The Lives of Others

2008-01-10 16:44
What it's about:
Captain Gerd Wiesler (Ulrich Muhe) exemplifies the by-the-rules approach to his job and has unwavering faith in his country's uncompromising socialist system – until he is assigned to monitor controversial playwright Georg Dreyman (Sebastion Koch) and his lover Martina (Christa-Maria Sieland) for reasons beyond the welfare of the state. As he compares his own lonely existence to the rich life lead by Dreyman, he begins to doubt everything he stands for.

What we thought of it:
Since the end of the cold war, depictions of life behind the Berlin wall have dropped out of fashion, and it is usually the only occasional scenes in historical films like The Good Shepherd that bring the once-fascinating danger zone to the screen again. The Lives of Others not only succeeds in opening up the cold war era East German experience for viewers as never before, but it also blows away most competing dramas and thrillers.

Captain Wiesler takes pride in his job, viewing himself as the shield between the forces of capitalism, and the socialist ideals that he holds so dear. Although he is not a cruel person, he has no problem in using strong arm tactics in his work. The trade off for this power is a terrible one, and there is a heartbreaking scene in which he tries to make a connection with actress Martina, but cannot give his name, or reveal anything about himself.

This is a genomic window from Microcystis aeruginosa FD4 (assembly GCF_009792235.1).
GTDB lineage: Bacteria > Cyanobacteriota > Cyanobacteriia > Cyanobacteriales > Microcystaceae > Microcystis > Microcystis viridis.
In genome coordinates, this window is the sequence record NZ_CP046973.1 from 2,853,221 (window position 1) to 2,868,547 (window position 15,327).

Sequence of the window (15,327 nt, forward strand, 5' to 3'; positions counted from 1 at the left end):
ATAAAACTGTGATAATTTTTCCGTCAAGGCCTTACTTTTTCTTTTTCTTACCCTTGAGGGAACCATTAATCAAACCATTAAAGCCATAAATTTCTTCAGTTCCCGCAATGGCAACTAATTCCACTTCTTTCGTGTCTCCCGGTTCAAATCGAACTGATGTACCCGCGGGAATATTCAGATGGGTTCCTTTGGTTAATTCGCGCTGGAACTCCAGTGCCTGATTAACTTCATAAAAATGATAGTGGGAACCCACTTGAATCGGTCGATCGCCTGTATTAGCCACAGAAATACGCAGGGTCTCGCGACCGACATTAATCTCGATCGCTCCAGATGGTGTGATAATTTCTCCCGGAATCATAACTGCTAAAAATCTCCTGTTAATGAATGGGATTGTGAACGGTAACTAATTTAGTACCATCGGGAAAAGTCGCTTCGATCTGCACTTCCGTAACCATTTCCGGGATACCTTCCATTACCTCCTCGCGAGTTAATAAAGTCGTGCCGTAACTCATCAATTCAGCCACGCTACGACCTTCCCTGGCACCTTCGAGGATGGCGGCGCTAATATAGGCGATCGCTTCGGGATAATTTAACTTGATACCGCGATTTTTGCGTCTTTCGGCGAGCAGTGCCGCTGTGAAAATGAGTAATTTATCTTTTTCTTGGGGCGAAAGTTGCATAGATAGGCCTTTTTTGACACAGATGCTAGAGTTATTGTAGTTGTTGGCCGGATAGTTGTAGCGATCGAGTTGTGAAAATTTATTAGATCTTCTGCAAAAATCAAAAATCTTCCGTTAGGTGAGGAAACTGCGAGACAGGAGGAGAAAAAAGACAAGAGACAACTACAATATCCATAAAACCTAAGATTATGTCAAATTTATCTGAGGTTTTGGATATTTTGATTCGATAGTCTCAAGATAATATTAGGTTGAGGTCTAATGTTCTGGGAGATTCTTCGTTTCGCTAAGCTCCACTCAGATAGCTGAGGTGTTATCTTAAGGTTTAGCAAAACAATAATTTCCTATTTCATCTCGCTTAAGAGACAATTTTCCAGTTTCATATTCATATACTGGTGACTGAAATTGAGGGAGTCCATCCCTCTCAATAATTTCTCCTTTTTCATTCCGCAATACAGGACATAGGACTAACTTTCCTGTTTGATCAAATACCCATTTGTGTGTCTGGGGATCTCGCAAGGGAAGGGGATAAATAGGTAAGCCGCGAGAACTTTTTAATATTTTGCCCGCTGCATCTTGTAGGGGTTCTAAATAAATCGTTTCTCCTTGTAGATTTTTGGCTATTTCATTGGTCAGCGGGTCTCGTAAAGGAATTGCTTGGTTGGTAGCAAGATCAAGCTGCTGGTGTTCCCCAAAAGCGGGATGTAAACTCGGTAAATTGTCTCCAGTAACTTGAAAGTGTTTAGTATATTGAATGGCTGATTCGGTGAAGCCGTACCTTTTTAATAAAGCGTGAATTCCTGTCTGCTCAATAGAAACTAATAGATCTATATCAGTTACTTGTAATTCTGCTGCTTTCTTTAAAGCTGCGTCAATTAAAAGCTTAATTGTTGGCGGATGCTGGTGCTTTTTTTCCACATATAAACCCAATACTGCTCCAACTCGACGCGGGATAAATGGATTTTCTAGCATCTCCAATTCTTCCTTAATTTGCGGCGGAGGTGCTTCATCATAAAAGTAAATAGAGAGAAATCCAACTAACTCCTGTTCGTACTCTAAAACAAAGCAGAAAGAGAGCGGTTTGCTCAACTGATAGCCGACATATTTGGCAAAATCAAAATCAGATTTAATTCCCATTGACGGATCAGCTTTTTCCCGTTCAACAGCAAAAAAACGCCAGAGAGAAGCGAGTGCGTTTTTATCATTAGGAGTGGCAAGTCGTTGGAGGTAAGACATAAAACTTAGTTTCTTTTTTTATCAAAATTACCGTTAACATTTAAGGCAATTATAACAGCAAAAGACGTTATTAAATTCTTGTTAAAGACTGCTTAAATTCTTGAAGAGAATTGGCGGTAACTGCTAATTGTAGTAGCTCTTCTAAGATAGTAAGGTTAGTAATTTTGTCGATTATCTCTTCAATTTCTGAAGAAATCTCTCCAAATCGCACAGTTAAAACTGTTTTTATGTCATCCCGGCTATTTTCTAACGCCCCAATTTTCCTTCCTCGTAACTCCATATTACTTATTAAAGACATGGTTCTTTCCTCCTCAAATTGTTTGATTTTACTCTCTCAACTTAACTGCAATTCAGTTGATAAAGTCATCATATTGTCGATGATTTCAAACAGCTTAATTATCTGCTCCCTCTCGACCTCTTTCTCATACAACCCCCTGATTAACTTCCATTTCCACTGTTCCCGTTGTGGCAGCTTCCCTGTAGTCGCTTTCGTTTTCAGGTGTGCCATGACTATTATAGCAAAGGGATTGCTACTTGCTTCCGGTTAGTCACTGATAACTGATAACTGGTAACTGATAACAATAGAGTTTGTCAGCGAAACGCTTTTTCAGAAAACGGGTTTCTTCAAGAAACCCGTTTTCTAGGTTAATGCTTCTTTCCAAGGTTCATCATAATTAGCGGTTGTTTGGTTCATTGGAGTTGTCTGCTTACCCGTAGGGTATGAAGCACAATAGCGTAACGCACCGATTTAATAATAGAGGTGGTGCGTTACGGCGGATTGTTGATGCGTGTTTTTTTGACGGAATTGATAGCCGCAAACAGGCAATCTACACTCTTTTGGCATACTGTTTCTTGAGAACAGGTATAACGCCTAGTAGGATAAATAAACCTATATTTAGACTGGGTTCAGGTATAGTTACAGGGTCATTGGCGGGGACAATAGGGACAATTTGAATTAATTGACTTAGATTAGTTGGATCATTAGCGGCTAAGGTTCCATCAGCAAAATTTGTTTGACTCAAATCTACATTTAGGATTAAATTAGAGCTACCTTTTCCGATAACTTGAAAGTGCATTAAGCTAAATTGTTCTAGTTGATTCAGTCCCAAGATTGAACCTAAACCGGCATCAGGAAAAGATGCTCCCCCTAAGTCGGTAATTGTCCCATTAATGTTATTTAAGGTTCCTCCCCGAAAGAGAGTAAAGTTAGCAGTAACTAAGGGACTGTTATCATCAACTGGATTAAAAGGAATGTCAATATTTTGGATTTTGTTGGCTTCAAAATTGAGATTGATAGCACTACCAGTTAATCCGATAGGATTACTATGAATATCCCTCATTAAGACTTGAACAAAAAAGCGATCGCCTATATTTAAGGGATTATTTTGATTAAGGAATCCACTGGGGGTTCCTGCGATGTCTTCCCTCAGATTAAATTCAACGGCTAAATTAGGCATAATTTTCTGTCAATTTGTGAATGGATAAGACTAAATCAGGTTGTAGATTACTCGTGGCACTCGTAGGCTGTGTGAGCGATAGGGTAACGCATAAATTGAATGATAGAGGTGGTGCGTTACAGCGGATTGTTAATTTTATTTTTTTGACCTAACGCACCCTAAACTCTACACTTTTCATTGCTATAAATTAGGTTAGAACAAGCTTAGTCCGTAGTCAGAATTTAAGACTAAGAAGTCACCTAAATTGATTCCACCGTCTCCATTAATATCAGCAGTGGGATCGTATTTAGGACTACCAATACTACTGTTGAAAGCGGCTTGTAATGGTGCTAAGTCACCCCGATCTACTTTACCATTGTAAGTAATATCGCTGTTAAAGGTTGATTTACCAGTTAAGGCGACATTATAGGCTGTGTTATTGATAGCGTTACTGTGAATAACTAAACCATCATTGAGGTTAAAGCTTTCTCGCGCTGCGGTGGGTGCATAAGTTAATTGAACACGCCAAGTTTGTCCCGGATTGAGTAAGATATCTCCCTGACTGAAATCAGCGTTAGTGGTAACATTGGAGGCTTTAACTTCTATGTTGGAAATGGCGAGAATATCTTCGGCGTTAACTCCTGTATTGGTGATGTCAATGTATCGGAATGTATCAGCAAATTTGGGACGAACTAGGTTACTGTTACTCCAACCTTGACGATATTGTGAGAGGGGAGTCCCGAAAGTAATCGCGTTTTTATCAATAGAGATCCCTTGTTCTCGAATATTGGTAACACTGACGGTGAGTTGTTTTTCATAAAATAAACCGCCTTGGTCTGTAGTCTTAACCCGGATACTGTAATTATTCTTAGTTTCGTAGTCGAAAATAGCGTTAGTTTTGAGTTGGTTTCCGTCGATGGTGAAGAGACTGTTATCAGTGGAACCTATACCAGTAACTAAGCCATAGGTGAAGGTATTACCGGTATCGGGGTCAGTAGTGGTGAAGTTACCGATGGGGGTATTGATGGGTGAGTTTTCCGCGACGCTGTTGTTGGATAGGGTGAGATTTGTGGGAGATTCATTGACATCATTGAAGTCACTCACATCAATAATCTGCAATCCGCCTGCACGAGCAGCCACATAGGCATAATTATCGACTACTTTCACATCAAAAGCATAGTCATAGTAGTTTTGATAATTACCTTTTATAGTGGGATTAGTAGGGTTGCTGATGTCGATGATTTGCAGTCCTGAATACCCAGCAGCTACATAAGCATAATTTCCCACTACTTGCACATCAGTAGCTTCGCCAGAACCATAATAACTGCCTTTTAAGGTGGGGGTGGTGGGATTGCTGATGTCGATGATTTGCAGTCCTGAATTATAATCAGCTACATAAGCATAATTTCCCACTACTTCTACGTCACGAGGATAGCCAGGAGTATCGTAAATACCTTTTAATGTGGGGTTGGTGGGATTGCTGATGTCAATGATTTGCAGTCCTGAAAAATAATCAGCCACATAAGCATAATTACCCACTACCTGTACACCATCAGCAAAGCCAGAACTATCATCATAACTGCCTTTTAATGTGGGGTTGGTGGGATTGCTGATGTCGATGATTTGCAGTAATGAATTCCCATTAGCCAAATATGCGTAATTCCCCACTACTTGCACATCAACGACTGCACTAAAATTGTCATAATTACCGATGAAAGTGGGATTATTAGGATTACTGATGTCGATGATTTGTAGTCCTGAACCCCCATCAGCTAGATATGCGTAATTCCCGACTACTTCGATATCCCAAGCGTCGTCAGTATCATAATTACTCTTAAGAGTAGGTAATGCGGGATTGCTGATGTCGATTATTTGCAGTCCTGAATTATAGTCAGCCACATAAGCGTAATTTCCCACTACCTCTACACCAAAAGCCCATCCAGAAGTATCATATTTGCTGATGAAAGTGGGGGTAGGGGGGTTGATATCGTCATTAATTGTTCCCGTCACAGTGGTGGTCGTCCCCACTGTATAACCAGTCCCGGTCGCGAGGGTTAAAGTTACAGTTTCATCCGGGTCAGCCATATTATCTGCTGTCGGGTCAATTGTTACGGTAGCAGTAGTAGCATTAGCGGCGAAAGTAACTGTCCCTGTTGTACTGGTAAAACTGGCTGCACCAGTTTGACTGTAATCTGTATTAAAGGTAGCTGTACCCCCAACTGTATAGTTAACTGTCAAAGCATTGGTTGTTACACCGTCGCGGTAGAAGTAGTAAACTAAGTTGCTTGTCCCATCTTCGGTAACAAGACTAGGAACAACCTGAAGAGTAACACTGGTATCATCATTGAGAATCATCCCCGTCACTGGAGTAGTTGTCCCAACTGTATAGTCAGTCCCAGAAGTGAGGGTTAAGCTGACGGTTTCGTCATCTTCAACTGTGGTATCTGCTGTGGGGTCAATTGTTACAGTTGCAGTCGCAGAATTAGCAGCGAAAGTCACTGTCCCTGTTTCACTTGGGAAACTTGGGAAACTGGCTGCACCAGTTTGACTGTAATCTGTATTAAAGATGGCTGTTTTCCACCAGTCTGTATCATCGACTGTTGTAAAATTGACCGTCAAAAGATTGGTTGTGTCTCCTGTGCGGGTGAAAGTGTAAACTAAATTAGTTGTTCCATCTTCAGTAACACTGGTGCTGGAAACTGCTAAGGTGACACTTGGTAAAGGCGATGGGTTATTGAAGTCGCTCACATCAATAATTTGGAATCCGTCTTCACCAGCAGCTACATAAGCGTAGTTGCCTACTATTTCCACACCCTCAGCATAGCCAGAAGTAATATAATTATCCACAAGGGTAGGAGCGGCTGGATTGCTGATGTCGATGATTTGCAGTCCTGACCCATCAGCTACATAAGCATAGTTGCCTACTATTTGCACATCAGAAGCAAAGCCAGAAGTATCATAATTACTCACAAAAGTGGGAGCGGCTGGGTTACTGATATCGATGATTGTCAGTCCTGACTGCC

Muhe portrays ruthlessness and vulnerability simultaneously. His journey from a lonely man hiding behind his badge, to one born into a world of compassion and emotion is moving without a hint of sentimentality. The rest of the cast also bring their characters to life, while we survey both Wieseler and his targets.

For a film with very little action, The Lives of Others is extremely gripping, rivaling the best thrillers around, and is perhaps even more engaging due to the strength of its moving story and excellent acting. It is no surprise that it scooped the 2006 Oscar for Best Foreign Language Film, as well as 42 other awards at film festivals around the world. I challenge you watch this film and not get sucked in, no matter where your tastes lie. This is as close to flawless as it gets.

- Ivan Sadler
A patriotic East German secret police captain maintains a constant watch over a playwright and his love, and begins to be drawn into their lives, while realising he is merely a pawn being used for the personal gain of his superiors.

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